Monday, October 10, 2016

Indigenous Peoples Day Celebrated in Duluth City

Indigenous Peoples Day Celebrated at Duluth City Hall on what has traditionally been Columbus Day.

Alexis Faulk sings to Duluth Mayor Emily Larson and a crowd of others gathered on the steps of City Hall. Alexis' Native name is Madwewegizhigookwe and she is from Turtle Lake, Wi. She is a member of the St. Croix Band of Lake Superior Chippewa. Alexis attends Unity High school and plans to graduate in 2017.

Babette Sandman of the Duluth Ingenious People's Commission spoke about the importance of recognizing Indigenous People's Day rather than Columbus Day. She said it does devalue and hurt the pride of Native Americans who were in America first.

Ten years ago Duluth's Mayor Herb Bergstrom declared the first Monday in October to be Indigenous People's Day. The year was 2006. Yet Duluth is rarely cited as one of the cities to do this. Other cities include: Berkley, Denver, Phoenix and Seattle. The City of Cincinnati voted against it. In 1990 the state of South Dakota declared it Native American Day.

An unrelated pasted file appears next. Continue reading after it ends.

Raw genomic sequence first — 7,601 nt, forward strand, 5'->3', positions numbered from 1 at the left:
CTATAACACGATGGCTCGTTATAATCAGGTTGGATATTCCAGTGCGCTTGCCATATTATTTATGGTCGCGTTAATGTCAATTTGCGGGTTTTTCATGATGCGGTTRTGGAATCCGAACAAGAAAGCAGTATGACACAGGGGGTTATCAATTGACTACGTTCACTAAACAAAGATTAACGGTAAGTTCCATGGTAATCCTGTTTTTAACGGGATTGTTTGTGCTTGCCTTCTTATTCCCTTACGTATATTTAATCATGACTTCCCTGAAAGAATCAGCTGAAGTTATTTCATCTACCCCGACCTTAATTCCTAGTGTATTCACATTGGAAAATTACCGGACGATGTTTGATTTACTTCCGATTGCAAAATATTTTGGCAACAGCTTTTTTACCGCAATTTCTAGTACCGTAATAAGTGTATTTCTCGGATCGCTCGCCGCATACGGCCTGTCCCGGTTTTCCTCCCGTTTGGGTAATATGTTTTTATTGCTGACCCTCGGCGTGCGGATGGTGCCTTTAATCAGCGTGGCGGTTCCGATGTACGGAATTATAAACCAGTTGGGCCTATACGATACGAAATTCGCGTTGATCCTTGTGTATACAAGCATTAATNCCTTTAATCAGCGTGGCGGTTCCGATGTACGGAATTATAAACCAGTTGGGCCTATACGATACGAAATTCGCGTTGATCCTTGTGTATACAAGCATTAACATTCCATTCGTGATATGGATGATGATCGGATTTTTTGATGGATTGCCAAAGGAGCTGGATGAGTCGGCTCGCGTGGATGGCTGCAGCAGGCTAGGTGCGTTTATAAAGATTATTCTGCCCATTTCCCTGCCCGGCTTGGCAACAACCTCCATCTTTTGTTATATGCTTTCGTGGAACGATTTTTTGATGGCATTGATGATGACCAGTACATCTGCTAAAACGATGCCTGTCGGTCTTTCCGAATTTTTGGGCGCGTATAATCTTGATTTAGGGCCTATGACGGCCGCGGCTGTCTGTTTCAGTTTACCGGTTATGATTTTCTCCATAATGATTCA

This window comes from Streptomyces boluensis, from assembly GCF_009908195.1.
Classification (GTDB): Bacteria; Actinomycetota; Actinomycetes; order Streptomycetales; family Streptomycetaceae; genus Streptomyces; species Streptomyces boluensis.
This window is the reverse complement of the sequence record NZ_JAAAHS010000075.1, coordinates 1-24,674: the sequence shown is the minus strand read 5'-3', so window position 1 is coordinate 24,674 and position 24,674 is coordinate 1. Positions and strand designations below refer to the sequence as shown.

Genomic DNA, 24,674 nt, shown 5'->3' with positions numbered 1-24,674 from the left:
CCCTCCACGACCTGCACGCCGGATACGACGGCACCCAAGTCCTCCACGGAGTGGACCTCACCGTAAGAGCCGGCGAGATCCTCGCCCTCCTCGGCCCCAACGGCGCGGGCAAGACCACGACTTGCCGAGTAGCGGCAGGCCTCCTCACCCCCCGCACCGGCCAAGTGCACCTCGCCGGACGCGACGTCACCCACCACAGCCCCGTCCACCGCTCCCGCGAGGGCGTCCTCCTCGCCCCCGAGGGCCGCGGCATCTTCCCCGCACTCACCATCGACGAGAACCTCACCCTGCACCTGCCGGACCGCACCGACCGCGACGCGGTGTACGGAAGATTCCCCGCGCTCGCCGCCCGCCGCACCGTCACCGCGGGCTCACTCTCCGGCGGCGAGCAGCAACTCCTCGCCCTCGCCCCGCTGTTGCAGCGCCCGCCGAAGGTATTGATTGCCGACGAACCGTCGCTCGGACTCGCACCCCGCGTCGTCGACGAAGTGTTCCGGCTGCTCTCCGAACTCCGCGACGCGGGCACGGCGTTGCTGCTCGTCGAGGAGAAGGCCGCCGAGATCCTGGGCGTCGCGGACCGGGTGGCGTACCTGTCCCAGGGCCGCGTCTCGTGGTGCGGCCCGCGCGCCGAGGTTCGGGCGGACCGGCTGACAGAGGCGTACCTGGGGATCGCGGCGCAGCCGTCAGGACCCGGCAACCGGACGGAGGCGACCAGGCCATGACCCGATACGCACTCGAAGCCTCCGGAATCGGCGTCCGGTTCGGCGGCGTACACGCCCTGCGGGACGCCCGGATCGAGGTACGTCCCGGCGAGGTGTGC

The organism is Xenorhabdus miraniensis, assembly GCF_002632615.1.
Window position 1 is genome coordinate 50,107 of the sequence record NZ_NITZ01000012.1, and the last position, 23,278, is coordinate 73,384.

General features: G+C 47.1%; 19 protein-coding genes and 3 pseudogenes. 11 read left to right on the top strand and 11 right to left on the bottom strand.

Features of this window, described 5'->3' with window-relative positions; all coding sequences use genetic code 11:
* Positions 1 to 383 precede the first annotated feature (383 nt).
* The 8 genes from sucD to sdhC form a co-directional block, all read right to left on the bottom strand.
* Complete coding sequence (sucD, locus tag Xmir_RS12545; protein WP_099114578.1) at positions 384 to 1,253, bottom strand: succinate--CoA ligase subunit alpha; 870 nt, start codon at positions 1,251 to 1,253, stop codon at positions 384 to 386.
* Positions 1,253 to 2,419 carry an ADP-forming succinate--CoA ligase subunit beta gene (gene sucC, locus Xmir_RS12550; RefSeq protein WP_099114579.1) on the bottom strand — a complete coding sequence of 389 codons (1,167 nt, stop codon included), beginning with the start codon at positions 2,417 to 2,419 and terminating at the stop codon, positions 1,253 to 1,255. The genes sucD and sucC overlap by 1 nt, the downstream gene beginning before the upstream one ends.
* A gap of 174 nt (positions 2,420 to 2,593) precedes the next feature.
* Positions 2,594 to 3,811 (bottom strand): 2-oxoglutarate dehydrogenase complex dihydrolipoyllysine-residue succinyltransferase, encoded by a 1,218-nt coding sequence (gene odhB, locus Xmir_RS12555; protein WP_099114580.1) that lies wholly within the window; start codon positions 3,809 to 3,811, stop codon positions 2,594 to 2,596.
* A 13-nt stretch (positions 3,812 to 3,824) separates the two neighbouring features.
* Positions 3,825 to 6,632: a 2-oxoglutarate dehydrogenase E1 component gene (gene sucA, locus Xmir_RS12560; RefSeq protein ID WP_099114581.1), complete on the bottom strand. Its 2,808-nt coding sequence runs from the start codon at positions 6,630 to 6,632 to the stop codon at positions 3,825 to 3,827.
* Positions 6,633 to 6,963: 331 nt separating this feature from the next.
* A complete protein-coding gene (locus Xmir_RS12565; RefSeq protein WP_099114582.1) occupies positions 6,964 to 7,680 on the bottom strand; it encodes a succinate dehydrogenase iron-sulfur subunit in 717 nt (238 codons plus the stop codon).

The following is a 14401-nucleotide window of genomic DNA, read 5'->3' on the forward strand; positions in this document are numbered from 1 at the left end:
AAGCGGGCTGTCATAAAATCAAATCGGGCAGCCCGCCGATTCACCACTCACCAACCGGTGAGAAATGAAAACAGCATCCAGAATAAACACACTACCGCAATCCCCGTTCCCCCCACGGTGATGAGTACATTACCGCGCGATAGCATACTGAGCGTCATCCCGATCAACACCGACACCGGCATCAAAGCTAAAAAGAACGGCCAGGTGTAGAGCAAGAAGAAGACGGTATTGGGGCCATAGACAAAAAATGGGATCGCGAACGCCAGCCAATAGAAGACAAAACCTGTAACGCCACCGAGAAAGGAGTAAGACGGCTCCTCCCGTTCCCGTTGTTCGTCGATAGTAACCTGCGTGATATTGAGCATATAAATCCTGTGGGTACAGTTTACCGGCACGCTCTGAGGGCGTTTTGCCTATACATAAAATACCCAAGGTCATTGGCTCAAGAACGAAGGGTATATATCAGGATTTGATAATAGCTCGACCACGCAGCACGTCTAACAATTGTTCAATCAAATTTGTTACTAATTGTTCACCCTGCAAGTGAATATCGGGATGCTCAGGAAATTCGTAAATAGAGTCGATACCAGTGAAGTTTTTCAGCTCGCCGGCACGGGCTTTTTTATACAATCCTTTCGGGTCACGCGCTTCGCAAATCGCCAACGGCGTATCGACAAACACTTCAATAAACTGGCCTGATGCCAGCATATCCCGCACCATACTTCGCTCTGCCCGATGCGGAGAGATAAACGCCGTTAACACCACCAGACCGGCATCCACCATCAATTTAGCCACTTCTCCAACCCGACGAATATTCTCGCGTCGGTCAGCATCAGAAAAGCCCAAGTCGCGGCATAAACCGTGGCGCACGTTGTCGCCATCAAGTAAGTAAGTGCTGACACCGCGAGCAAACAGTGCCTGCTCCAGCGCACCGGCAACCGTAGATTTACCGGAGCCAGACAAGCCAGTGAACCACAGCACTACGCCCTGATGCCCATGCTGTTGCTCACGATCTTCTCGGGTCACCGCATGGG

The Hillsider covered the event way back then. To see the story visit

After the event at City Hall many walked to the sound of a beating drum to Lake Superior

Indigenous people symbolically walk from Duluth City Hall to Lake Superior  Photo by Pamela Arseth Nault

Front page of the Hillsider Nov. 2006

Jackie Fairbanks, a 6th grader at Woodland Middle School walked beside her father, John Fairbanks. She said, “We aren’t really celebrating the truth.” She thinks Native Americans are treated differently when the truth is not taught. (Hillsider File photo)